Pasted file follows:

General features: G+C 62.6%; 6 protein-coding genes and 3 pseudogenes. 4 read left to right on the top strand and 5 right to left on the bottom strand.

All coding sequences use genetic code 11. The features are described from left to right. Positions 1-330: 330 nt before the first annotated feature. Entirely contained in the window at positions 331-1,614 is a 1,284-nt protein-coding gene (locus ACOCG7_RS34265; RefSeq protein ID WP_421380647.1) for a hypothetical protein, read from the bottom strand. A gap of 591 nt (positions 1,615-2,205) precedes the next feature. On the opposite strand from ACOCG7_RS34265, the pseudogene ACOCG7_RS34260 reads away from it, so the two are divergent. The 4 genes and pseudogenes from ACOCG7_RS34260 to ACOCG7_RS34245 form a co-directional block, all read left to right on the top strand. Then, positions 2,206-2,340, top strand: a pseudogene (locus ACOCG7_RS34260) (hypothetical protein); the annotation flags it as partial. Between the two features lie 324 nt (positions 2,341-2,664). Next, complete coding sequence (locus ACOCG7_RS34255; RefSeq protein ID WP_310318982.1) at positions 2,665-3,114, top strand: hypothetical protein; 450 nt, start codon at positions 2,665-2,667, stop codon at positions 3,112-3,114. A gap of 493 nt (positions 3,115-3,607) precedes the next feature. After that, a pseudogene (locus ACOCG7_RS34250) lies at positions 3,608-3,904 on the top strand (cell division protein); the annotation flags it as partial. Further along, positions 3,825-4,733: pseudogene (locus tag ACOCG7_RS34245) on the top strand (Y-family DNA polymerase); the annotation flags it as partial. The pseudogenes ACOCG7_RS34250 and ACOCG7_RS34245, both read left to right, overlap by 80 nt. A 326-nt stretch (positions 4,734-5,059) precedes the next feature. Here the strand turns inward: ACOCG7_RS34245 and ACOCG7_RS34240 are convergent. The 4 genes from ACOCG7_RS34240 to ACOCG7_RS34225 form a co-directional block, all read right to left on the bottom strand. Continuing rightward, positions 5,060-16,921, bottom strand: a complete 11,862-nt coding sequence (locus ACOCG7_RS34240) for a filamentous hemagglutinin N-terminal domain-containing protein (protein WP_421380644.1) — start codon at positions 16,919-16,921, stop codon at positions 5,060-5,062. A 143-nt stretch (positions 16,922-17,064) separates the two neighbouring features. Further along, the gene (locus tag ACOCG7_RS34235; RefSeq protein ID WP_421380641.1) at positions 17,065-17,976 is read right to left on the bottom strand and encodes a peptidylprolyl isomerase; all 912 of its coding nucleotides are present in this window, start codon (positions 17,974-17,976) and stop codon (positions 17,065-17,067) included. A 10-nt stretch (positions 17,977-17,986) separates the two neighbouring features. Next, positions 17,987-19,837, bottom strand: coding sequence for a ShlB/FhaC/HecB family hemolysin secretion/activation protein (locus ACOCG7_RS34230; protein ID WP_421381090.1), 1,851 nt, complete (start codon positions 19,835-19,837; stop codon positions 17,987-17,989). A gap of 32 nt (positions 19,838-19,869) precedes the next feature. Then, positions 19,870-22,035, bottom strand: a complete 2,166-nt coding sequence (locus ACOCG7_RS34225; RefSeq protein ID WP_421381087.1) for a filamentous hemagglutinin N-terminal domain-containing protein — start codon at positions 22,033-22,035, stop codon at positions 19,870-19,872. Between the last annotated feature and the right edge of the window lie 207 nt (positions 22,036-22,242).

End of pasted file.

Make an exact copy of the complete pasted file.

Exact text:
General features: G+C 62.6%; 6 protein-coding genes and 3 pseudogenes. 4 read left to right on the top strand and 5 right to left on the bottom strand.

All coding sequences use genetic code 11. The features are described from left to right. Positions 1-330: 330 nt before the first annotated feature. Entirely contained in the window at positions 331-1,614 is a 1,284-nt protein-coding gene (locus ACOCG7_RS34265; RefSeq protein ID WP_421380647.1) for a hypothetical protein, read from the bottom strand. A gap of 591 nt (positions 1,615-2,205) precedes the next feature. On the opposite strand from ACOCG7_RS34265, the pseudogene ACOCG7_RS34260 reads away from it, so the two are divergent. The 4 genes and pseudogenes from ACOCG7_RS34260 to ACOCG7_RS34245 form a co-directional block, all read left to right on the top strand. Then, positions 2,206-2,340, top strand: a pseudogene (locus ACOCG7_RS34260) (hypothetical protein); the annotation flags it as partial. Between the two features lie 324 nt (positions 2,341-2,664). Next, complete coding sequence (locus ACOCG7_RS34255; RefSeq protein ID WP_310318982.1) at positions 2,665-3,114, top strand: hypothetical protein; 450 nt, start codon at positions 2,665-2,667, stop codon at positions 3,112-3,114. A gap of 493 nt (positions 3,115-3,607) precedes the next feature. After that, a pseudogene (locus ACOCG7_RS34250) lies at positions 3,608-3,904 on the top strand (cell division protein); the annotation flags it as partial. Further along, positions 3,825-4,733: pseudogene (locus tag ACOCG7_RS34245) on the top strand (Y-family DNA polymerase); the annotation flags it as partial. The pseudogenes ACOCG7_RS34250 and ACOCG7_RS34245, both read left to right, overlap by 80 nt. A 326-nt stretch (positions 4,734-5,059) precedes the next feature. Here the strand turns inward: ACOCG7_RS34245 and ACOCG7_RS34240 are convergent. The 4 genes from ACOCG7_RS34240 to ACOCG7_RS34225 form a co-directional block, all read right to left on the bottom strand. Continuing rightward, positions 5,060-16,921, bottom strand: a complete 11,862-nt coding sequence (locus ACOCG7_RS34240) for a filamentous hemagglutinin N-terminal domain-containing protein (protein WP_421380644.1) — start codon at positions 16,919-16,921, stop codon at positions 5,060-5,062. A 143-nt stretch (positions 16,922-17,064) separates the two neighbouring features. Further along, the gene (locus tag ACOCG7_RS34235; RefSeq protein ID WP_421380641.1) at positions 17,065-17,976 is read right to left on the bottom strand and encodes a peptidylprolyl isomerase; all 912 of its coding nucleotides are present in this window, start codon (positions 17,974-17,976) and stop codon (positions 17,065-17,067) included. A 10-nt stretch (positions 17,977-17,986) separates the two neighbouring features. Next, positions 17,987-19,837, bottom strand: coding sequence for a ShlB/FhaC/HecB family hemolysin secretion/activation protein (locus ACOCG7_RS34230; protein ID WP_421381090.1), 1,851 nt, complete (start codon positions 19,835-19,837; stop codon positions 17,987-17,989). A gap of 32 nt (positions 19,838-19,869) precedes the next feature. Then, positions 19,870-22,035, bottom strand: a complete 2,166-nt coding sequence (locus ACOCG7_RS34225; RefSeq protein ID WP_421381087.1) for a filamentous hemagglutinin N-terminal domain-containing protein — start codon at positions 22,033-22,035, stop codon at positions 19,870-19,872. Between the last annotated feature and the right edge of the window lie 207 nt (positions 22,036-22,242).